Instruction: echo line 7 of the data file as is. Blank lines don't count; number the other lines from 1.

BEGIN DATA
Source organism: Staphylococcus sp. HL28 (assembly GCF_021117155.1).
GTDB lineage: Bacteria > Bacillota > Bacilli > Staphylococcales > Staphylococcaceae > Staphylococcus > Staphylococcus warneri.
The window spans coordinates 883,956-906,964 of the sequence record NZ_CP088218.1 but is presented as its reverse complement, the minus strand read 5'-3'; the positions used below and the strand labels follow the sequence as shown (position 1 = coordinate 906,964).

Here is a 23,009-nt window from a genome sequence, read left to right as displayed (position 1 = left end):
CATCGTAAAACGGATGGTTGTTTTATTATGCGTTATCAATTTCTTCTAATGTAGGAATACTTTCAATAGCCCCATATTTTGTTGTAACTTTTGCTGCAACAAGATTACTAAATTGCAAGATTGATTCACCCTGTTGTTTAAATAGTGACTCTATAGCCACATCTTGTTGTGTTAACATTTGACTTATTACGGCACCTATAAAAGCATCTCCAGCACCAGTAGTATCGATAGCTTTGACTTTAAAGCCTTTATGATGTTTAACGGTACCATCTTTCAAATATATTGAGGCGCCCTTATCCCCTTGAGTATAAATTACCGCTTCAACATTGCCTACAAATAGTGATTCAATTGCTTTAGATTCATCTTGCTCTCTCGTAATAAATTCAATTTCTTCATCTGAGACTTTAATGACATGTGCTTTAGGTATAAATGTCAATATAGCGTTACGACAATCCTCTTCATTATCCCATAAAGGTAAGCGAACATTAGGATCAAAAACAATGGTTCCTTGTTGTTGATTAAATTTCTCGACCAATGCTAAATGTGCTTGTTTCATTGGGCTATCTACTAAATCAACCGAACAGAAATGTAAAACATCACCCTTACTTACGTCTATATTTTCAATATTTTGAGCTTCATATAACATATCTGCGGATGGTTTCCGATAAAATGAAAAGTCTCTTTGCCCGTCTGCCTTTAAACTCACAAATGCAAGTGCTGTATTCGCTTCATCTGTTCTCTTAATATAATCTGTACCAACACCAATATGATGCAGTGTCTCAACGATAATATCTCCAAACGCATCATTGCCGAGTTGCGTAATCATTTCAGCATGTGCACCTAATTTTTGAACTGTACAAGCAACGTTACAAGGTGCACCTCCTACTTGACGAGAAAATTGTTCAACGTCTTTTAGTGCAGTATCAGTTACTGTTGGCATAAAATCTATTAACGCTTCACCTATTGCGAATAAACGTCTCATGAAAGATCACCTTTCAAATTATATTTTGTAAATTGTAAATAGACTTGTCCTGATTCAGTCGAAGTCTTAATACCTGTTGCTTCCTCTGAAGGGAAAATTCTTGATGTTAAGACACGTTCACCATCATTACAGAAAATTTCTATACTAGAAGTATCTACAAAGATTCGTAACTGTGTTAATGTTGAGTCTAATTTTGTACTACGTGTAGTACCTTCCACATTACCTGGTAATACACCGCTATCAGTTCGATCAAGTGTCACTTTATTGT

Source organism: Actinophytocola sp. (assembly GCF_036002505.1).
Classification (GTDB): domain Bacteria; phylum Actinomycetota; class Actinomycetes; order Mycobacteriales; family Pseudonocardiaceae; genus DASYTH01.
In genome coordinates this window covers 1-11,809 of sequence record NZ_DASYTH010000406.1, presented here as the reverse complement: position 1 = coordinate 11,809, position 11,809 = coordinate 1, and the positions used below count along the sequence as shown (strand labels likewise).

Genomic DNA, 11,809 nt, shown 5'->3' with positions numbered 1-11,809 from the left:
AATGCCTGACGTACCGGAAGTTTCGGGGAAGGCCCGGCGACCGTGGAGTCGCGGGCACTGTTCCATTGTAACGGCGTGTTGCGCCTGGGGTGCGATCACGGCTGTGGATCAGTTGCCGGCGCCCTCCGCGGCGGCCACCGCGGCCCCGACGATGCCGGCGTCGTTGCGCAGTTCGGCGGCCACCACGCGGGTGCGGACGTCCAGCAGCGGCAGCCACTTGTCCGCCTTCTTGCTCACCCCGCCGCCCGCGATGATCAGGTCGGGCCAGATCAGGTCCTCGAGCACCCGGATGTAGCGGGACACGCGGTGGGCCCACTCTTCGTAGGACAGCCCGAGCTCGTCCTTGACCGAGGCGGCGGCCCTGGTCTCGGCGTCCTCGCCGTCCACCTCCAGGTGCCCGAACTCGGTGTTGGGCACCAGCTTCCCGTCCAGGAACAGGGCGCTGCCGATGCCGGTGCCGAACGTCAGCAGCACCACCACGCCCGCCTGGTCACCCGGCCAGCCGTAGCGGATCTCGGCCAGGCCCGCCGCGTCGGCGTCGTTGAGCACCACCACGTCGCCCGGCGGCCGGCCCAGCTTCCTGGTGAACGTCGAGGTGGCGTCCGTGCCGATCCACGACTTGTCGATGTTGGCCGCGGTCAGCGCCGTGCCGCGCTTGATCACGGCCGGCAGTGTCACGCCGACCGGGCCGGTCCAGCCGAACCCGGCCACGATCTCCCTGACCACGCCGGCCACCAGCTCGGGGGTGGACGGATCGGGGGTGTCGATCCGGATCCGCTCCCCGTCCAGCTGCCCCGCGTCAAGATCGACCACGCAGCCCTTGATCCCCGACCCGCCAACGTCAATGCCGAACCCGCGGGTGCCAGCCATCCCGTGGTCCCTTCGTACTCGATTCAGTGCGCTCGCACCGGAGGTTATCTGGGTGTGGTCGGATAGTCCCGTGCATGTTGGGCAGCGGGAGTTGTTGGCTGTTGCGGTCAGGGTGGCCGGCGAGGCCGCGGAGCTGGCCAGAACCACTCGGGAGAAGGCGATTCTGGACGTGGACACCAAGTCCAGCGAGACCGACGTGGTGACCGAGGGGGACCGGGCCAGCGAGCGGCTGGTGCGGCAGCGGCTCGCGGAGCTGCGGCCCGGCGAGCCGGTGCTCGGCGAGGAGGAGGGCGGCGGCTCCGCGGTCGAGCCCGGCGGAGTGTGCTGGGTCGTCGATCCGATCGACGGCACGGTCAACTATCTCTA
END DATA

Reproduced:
Classification (GTDB): domain Bacteria; phylum Actinomycetota; class Actinomycetes; order Mycobacteriales; family Pseudonocardiaceae; genus DASYTH01.